Adam, in the previous post, showed an example of presenting important service alerts and said that Metro can improve the usability of its website with simple fixes. So I played the role of webmaster and took a look at Metro’s homepage. I found several issues and developed small fixes that cost very little to implement and doesn’t involve redesigning the entire website, summarized in the list below:
- Get a timetable function not useful if you don’t know what route to look up.
- No Quick Link to system map
- Quick Link icon for ORCA should represent the card
- Quick Link icon for fares should use standard symbol that Sound Transit uses
- Some graphical banners don’t link to specific information and requires user to search for it
- Minor trip planner usability issues
- Structure of the website in relation to the shortcut menu
Specific and technical details follow after the jump.
Let’s begin with the Get a Timetable function. I must already know a route number to use it. If I don’t know, Metro has a tool to look up routes and bus tops near a location. Those tools are hidden in the Ride Metro menu which isn’t very obvious. Putting links to those tools with the Get a Timetable function increases their visibility and makes sense since they are related tasks. In addition to this, why not also put a drop down menu of all Metro routes? I know that Metro has over 200 routes but Translink makes it work. Community Transit combines the drop down menu and input form elegantly using some coding magic. When I begin to type a number it filters the results for me. Since route maps are linked to from timetable pages I think it would be appropriate to rename this section “Get a Timetable & Route Map”. I made a mockup of a less elegant implementation seen below.
While I call this a mock up, I created a copy of the home page on my computer, modified its source code and it actually works.
The Quick Links section is missing an important item: Maps. If I want the system map, I have to know that it’s under the Destinations menu. There’s space for a Maps icon, which should link to an index of all of Metro’s maps like the System Map, Downtown Seattle map, transit center maps, etc.
Visually, icons for the Quick Links look inconsistent with each other. Why does the ORCA icon not show the ORCA logo? The fares icon doesn’t use the standard pass symbol that Sound Transit uses. The shine and gloss of some icons look out of place on a site that has none of that. I discovered that some of the icons appeared to be from the Chicago Transit Authority’s website and modified with or without permission. I made new icons for fares and ORCA and put in a placeholder icon for Maps. If you’re reading this Metro, they’re yours to use.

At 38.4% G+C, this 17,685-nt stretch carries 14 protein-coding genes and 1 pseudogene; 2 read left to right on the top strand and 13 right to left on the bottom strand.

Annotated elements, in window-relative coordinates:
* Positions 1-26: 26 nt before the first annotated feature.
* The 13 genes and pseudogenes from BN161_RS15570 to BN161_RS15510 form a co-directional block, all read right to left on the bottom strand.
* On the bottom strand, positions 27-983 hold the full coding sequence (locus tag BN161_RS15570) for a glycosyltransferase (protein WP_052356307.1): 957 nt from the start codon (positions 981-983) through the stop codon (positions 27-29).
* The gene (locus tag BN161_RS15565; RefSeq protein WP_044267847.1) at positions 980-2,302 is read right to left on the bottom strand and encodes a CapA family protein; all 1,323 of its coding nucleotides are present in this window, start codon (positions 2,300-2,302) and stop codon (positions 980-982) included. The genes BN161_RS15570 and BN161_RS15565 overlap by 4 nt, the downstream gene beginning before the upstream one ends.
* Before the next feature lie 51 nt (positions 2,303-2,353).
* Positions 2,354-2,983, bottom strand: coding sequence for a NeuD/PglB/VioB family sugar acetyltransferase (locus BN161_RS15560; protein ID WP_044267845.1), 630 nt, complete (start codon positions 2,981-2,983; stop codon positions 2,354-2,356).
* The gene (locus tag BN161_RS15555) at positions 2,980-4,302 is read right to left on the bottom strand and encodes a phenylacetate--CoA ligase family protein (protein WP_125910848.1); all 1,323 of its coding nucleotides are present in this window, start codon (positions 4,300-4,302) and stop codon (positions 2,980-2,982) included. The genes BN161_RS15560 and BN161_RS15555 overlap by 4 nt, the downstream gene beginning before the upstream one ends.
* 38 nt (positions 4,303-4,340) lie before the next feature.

Moving to the left column is the graphical banner that has four slides calling attention to the new Transit Alert system, 4th Ave Downtown road construction, Bus connections to Link light rail, and the “It’s why we ride” campaign. When I click on the 4th Ave slide it sends me to the main Alerts Center page, leaving me to look for myself where the relevant alerts are. Since this construction project affects many routes downtown, there should be a specific page for that. There is such a page on the Eye on Your Metro Commute (EOYMC) Blog but it is incomplete information. More on EOYMC later.
Then I see the students on the “It’s why we ride” slide. I’ve seen the ads and I click on it, expecting to learn more about why people choose to ride the bus and instead get a portfolio page of current Metro promotions. There’s no information about that campaign at all. At least put in some information about the slide I just clicked in from. This is a marketing campaign that lacks an online component.
But why do we need a shortcut menu? It buries links under another layer of navigation that has no relation to the main site’s structure. I think it’s preferable to put more links in plain sight, judiciously. Also, perform an evaluation of the website’s structure, which has been unchanged in over a decade, whether it is logical and functional from a user’s point of view. Why do we need a shortcut menu? Is there something wrong with the side menu and site structure that makes it so difficult to navigate? This isn’t a small fix but it is a core problem that I have with the site in general. There seems to be two disconnected parts of the site: the original Metro Transit part and the part with King County DOT like the Transit Now section.
This is far from an exhaustive list of little things Metro can easily do to make their web site more usable and I’m only touching the homepage in this post. It may sound like nitpicking but the fine details really do matter as I hope to have shown. I might have missed a few things so feel free to add your own tweaks.